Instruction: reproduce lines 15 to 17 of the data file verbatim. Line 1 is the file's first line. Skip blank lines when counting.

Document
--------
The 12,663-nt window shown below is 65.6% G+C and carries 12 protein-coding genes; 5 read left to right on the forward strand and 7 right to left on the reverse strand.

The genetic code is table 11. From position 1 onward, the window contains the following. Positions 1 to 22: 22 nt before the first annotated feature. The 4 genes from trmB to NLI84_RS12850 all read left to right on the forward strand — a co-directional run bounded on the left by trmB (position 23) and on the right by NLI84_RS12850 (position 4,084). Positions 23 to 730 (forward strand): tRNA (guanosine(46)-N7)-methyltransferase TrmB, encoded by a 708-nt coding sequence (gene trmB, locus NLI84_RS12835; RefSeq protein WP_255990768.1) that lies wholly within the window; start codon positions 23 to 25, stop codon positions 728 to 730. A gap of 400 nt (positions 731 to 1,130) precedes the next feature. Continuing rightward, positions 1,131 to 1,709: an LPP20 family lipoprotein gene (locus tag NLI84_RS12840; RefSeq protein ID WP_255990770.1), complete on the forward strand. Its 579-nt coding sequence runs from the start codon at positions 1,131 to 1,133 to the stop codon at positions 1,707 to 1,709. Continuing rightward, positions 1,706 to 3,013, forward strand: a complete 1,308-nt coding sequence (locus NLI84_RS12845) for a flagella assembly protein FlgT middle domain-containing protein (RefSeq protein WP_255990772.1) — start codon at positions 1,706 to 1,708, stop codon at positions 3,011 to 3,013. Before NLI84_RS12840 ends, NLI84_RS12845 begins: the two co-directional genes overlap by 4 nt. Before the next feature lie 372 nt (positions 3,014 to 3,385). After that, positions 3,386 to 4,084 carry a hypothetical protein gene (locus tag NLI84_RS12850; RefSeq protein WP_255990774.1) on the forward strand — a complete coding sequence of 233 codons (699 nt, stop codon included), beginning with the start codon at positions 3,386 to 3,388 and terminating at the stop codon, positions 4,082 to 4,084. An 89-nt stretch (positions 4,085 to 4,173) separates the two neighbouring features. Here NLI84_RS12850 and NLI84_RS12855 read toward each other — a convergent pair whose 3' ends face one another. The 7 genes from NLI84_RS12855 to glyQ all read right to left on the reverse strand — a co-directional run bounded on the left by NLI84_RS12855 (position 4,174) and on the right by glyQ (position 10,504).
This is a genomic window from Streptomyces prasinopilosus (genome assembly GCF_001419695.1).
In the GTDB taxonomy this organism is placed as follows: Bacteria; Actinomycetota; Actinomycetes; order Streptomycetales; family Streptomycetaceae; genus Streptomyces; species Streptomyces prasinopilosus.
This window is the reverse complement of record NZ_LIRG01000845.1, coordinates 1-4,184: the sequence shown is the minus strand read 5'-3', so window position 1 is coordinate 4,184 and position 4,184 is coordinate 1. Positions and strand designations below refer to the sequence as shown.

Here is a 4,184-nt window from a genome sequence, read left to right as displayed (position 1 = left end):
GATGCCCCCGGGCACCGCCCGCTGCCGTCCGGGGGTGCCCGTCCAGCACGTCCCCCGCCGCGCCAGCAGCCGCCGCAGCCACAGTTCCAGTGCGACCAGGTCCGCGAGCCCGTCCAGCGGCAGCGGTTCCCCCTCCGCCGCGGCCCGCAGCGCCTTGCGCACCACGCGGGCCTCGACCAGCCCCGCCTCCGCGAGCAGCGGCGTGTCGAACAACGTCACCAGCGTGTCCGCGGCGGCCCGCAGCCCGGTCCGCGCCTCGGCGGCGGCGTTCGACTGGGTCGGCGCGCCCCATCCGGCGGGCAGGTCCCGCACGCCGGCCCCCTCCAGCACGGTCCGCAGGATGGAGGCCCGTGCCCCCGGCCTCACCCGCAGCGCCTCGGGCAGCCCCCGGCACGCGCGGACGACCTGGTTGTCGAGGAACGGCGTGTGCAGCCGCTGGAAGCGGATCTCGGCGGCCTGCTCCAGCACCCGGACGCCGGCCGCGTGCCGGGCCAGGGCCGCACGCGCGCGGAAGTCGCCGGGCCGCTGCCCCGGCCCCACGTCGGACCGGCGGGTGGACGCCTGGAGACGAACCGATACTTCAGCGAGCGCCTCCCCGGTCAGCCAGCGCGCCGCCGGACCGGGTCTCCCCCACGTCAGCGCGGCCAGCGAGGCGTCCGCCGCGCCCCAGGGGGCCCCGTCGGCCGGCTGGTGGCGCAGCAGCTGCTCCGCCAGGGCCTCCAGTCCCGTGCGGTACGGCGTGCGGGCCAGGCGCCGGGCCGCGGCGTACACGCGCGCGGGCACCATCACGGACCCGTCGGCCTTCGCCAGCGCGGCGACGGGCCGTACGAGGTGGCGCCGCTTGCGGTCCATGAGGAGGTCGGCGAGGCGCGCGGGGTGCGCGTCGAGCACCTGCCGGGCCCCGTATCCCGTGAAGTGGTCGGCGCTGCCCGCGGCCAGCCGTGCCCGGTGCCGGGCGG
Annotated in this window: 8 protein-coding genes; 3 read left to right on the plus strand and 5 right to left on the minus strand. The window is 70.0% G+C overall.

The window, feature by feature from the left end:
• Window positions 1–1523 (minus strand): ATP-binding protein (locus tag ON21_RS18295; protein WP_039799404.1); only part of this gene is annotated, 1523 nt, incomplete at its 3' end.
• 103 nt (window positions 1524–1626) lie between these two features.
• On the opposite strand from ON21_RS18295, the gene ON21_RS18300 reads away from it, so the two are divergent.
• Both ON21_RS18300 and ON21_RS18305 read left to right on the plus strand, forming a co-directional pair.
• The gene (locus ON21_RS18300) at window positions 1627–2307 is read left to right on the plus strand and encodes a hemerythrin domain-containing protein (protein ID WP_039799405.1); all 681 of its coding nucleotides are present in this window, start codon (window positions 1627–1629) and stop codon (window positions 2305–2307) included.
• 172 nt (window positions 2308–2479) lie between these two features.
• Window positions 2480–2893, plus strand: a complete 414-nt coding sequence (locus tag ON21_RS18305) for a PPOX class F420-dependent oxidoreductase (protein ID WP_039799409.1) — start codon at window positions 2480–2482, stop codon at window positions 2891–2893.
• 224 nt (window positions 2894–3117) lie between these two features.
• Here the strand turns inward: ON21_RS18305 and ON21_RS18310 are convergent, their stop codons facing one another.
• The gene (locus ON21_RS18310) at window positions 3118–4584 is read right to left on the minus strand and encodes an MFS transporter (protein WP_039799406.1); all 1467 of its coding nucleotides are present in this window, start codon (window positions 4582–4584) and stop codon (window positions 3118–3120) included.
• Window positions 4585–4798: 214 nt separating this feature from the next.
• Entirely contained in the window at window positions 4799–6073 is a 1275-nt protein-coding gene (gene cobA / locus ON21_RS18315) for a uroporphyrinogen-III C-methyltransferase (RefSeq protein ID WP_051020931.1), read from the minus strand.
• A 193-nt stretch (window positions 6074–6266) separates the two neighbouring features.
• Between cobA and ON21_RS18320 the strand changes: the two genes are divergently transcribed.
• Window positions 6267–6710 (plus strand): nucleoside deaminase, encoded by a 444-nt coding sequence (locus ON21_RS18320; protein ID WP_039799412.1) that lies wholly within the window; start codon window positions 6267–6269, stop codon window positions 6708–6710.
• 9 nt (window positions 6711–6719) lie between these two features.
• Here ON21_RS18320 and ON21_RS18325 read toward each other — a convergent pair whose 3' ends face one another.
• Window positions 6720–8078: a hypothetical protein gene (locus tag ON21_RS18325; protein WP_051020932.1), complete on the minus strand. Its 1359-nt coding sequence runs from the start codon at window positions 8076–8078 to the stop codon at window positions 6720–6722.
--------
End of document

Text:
• 172 nt (window positions 2308–2479) lie between these two features.
• Window positions 2480–2893, plus strand: a complete 414-nt coding sequence (locus tag ON21_RS18305) for a PPOX class F420-dependent oxidoreductase (protein ID WP_039799409.1) — start codon at window positions 2480–2482, stop codon at window positions 2891–2893.
• 224 nt (window positions 2894–3117) lie between these two features.